(Sorry, no pictures so if you are like me you probably aren’t reading this anyway)
Earlier in the month I ran a novelty run with my kids, Operation Jack Elimination Challenge. Normally I’m a purist but this race fit nicely in my calendar.
The concept is you have X amount of time to complete a loop. If you finish early, you wait until the cut off time before you start back up. Then the cut off time drops for the next loop. For me, this was a great format to run with my kids. I like ‘racing’ with my kids but I’m still faster than them 🙂 . It feels silly to drop $35-$40 for my entry fee on a 5k and then just jog/walk around with them. I’m at a race to race, even when I’m not.
With a this format, I was able to run with my kids for the first lap and then ‘drop um’ on the next lap when they weren’t able to make the cut off.
However, what really made the race for me was the training on holding pace. The reason running and racing holds appeal to me is the same reason why pace is so very hard to dial in on these long races . During my Loveall canyon run I had a target pace. That target pace turned into a not to go slower than pace. Which then turned into a “I should run faster and bank some time”.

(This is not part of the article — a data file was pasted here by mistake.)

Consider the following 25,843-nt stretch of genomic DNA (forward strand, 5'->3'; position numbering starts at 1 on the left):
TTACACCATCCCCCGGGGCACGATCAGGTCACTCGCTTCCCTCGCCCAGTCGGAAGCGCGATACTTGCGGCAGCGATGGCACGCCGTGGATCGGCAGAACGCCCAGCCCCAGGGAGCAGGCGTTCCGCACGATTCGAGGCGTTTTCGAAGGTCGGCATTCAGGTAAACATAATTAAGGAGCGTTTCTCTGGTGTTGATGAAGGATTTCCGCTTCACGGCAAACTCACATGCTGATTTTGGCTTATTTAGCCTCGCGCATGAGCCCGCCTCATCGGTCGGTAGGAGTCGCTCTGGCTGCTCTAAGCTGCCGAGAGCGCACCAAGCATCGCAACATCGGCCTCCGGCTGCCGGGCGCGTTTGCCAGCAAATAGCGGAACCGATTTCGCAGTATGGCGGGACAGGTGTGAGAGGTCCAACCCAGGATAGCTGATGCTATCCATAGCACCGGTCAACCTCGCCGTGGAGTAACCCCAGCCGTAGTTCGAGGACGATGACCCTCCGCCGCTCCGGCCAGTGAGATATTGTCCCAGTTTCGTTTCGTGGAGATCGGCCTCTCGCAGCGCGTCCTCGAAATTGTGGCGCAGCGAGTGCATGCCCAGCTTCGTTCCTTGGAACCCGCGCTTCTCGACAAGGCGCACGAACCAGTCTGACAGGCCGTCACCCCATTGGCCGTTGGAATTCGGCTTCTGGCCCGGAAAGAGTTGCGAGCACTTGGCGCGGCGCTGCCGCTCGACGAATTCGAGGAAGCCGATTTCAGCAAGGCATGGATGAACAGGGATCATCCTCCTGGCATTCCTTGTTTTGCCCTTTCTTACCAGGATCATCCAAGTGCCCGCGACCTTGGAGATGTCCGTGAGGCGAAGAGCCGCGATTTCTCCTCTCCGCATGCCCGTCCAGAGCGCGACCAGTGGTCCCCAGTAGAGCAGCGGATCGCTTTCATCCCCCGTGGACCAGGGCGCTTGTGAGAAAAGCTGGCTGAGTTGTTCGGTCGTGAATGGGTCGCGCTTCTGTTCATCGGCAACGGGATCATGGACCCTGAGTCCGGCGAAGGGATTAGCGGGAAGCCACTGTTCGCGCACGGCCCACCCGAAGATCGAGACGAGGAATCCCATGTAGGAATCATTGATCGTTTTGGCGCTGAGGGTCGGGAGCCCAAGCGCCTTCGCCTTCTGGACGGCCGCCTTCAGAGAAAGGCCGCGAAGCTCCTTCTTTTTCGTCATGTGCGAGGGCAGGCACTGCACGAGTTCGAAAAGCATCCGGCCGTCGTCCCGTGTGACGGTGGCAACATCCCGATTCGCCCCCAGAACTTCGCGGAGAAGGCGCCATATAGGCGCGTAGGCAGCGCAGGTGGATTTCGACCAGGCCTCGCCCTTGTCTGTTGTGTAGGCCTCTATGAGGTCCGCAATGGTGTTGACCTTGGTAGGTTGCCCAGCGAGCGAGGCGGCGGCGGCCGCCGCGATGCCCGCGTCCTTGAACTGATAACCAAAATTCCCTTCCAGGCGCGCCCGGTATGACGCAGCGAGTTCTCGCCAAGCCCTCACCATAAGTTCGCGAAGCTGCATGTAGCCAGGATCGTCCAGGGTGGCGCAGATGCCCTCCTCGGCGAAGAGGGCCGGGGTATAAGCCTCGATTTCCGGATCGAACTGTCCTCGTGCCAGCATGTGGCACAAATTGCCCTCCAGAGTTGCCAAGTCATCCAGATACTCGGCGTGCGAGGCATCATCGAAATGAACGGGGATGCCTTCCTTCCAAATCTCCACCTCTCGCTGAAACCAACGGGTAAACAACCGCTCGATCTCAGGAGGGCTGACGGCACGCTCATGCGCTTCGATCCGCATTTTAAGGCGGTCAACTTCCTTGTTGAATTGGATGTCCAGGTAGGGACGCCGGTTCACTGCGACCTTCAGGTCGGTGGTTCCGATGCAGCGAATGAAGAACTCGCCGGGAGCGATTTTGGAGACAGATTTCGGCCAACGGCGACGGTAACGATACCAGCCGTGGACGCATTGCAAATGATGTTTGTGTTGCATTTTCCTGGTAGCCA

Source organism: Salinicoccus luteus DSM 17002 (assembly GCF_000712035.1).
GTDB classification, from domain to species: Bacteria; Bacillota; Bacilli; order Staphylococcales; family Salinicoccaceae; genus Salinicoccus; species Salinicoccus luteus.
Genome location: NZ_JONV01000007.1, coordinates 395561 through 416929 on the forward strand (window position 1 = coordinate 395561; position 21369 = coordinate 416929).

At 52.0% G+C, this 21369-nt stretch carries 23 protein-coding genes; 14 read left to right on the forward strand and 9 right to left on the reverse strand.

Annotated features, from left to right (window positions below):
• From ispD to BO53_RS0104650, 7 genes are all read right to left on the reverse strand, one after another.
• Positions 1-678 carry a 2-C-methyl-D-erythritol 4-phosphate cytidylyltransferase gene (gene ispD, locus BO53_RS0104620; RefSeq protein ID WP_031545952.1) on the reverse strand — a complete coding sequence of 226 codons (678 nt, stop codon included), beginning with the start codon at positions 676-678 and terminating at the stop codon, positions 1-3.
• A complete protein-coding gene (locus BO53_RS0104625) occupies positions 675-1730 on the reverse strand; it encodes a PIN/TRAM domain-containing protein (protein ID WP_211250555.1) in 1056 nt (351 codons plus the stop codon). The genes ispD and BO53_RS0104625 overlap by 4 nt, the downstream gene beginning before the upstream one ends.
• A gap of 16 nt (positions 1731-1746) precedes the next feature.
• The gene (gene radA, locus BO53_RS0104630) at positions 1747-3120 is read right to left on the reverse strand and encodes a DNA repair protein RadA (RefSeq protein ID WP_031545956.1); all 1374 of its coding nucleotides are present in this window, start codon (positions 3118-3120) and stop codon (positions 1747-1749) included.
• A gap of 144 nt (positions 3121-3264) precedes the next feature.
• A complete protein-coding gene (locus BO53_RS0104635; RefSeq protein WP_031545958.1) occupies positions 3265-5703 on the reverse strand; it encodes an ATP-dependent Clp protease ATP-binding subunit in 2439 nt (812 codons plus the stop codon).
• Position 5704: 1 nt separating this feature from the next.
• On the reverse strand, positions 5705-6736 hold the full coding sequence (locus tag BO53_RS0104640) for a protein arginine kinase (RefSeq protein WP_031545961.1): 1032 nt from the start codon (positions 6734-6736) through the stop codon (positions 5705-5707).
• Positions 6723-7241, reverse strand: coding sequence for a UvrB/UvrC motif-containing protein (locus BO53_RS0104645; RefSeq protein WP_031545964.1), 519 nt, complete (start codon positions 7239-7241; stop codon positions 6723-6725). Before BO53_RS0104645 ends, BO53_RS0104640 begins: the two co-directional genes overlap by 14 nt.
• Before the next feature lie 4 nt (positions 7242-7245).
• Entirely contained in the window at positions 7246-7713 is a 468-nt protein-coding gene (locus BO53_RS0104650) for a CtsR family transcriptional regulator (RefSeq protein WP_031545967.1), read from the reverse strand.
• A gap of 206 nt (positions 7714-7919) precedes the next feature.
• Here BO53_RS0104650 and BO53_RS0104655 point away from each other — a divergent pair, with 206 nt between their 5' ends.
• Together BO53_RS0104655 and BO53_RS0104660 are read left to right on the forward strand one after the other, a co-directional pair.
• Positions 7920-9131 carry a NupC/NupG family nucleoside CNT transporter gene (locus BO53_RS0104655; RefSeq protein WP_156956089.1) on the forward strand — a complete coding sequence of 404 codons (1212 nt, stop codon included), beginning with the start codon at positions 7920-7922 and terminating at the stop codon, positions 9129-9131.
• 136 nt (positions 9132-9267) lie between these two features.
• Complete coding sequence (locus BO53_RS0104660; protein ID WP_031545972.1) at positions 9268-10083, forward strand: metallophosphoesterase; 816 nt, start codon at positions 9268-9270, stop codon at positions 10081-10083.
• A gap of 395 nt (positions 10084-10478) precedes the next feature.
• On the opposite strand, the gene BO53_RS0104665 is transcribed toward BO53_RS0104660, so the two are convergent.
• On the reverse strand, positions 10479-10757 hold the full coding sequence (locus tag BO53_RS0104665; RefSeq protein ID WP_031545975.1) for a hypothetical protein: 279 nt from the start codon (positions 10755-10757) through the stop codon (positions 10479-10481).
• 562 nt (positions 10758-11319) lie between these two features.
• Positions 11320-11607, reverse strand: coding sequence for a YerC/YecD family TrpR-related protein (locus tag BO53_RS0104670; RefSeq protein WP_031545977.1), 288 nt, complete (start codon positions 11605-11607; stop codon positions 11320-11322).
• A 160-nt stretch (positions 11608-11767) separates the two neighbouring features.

With this Loop race, it reminded me how difficult it is to hold pace. I knew the set lap pace, but I kept on speeding up because I could. I’ll have to watch carefully next month.
I’d recommend you incorporate a training run like this in your next build up for a race. Do 2 mile loops at a crazy slow pace and then do it 1 minute faster each time around. For extra points, do it without a watch (except at the start/finish).